Myanmar to Form Buddhist-Muslim Commission to Address Humanitarian Crisis in Rakhine State
Myanmar plans to set up a new state-level committee aimed at resolving the humanitarian crisis in the country’s western Rakhine State, home to most of the country’s population of Rohingya Muslims. A government minister said the new nine-member panel would be tasked with liaising with local communities in Rakhine as well as international parties.
Religious tensions have simmered in Myanmar for almost half a century, but came to a head with violent clashes in 2012 that killed more than 100 people. Rakhine State is one of the most sensitive and conflict-prone regions in the country, particularly since outbreaks of anti-Muslim violence in 2012 and 2013, following which 140,000 people, most of them Rohingya, were displaced. Most remain in resettlement camps, with limited access to education, healthcare, or employment opportunities.
“The plan is just under way as an introductory step and I cannot say how [the committee will be] taking action in monitoring the state’s peace and stability affairs yet,” said Rakhine State Chief Minister U Nyi Pu, adding that planning was preliminary. (Myanmar Times)
U Nyi Pu said the commission’s principle objective would be to bolster peace and stability in Rakhine and to report to the national-level Rakhine State Peace, Stability, and Development Committee, which was formed on 30 May, and is chaired by State Counselor Aung San Suu Kyi. However, according to a Reuters report at the time, “The announcement gave only the names of those on the committee and offered no details on how the group would address the state’s multitude of problems.”*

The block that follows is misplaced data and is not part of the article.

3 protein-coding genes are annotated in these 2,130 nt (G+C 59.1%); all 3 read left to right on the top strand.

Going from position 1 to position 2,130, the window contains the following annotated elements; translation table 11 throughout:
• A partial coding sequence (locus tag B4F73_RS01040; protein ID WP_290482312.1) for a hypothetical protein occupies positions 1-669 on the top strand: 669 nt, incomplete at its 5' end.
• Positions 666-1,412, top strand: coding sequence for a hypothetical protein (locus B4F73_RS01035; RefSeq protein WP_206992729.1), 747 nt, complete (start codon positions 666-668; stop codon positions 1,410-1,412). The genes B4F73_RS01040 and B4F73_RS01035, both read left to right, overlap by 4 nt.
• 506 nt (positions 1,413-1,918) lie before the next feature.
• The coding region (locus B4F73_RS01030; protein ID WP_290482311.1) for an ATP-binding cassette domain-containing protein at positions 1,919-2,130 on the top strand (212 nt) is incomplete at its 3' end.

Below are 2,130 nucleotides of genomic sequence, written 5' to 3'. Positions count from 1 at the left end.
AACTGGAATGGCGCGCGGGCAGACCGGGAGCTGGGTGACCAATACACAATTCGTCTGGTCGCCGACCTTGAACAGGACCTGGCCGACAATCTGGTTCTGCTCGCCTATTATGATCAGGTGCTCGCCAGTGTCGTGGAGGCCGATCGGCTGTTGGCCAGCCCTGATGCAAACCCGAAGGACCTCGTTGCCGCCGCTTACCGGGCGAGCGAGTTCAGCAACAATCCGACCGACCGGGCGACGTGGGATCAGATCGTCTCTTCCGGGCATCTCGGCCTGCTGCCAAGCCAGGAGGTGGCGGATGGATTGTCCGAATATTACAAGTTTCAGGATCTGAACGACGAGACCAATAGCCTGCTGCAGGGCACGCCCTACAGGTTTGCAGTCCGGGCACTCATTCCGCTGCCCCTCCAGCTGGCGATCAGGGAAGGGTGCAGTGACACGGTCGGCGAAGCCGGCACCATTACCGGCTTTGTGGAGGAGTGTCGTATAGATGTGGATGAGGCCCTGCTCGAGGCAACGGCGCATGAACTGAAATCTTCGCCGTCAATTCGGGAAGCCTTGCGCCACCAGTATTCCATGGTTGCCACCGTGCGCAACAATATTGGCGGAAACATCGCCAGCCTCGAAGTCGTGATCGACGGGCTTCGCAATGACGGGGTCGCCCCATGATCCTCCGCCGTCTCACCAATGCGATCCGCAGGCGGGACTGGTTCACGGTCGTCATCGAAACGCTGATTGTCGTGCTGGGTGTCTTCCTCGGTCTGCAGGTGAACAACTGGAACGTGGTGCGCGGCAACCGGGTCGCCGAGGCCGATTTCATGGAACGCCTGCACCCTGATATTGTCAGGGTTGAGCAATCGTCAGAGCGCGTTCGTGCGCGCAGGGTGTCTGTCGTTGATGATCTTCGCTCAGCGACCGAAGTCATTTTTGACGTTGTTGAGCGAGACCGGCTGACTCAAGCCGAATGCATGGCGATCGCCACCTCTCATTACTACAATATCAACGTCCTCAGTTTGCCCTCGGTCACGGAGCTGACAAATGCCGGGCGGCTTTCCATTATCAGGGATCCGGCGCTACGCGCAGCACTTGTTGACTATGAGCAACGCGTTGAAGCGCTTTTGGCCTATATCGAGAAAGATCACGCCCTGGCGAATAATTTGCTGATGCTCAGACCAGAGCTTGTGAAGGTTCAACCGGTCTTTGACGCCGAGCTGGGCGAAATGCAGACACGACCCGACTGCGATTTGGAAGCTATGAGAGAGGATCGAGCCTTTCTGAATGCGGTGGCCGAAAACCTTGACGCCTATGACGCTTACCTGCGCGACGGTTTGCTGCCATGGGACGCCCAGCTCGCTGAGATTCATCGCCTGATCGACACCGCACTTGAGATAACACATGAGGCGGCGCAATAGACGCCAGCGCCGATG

The new commission is to include three members from “the international community,” two Buddhist members, two Muslim members, and two government representatives, according to Tha Pwint, a retired Arakanese lawyer cited by The Irrawaddy magazine, which noted that the representatives of the international community were not identified.
Rohingya rights activist Aung Win said he would not be satisfied with the central government’s stance on the situation in the state until “direct action” was taken. “The day the government gets involved directly, will be the day when our problems can be solved,” he said. (The Irrawaddy)
Myanmar classifies Rohingya Muslims as stateless foreign migrants even though they have lived in Myanmar for generations. The country’s population also includes Muslims from other ethnic groups. According to the Washington, DC-based Pew Research Center, Buddhists make up about 80 per cent of Myanmar’s population of some 52 million, and Muslims just 4 per cent. The radical nationalist Committee for the Protection of Nationality and Religion (Ma Ba Tha), a collective of hardline Buddhist abbots and influential monks founded in 2013, has previously stoked religious division, asserting that Myanmar’s Buddhist population and culture is under threat from Islam. More recently, major figures from Myanmar’s mainstream political and religious communities have publically spoken out against Ma Ba Tha, saying the group’s policies are not representative of the country’s Buddhist sangha, which has some 250,000 members according to a government estimate, and do not reflect the essence of Buddhism.
Commission on Arakan State to be Formed With Buddhist and Muslim Members (The Irrawaddy)
State-level peace, stability body planned for Rakhine (Myanmar Times)
Buddhistdoor View: Reconciling Nationalism and Buddhism (Buddhistdoor Global)
Top Buddhist Authority in Myanmar Begins Moving Against Extremist Buddhist Organizations (Buddhistdoor Global)
Lone Buddhist Reaches Out to Rohingya Children in Myanmar (Buddhistdoor Global)
Aung San Suu Kyi Urges Tolerance and Unity in Myanmar’s Troubled Rakhine State (Buddhistdoor Global)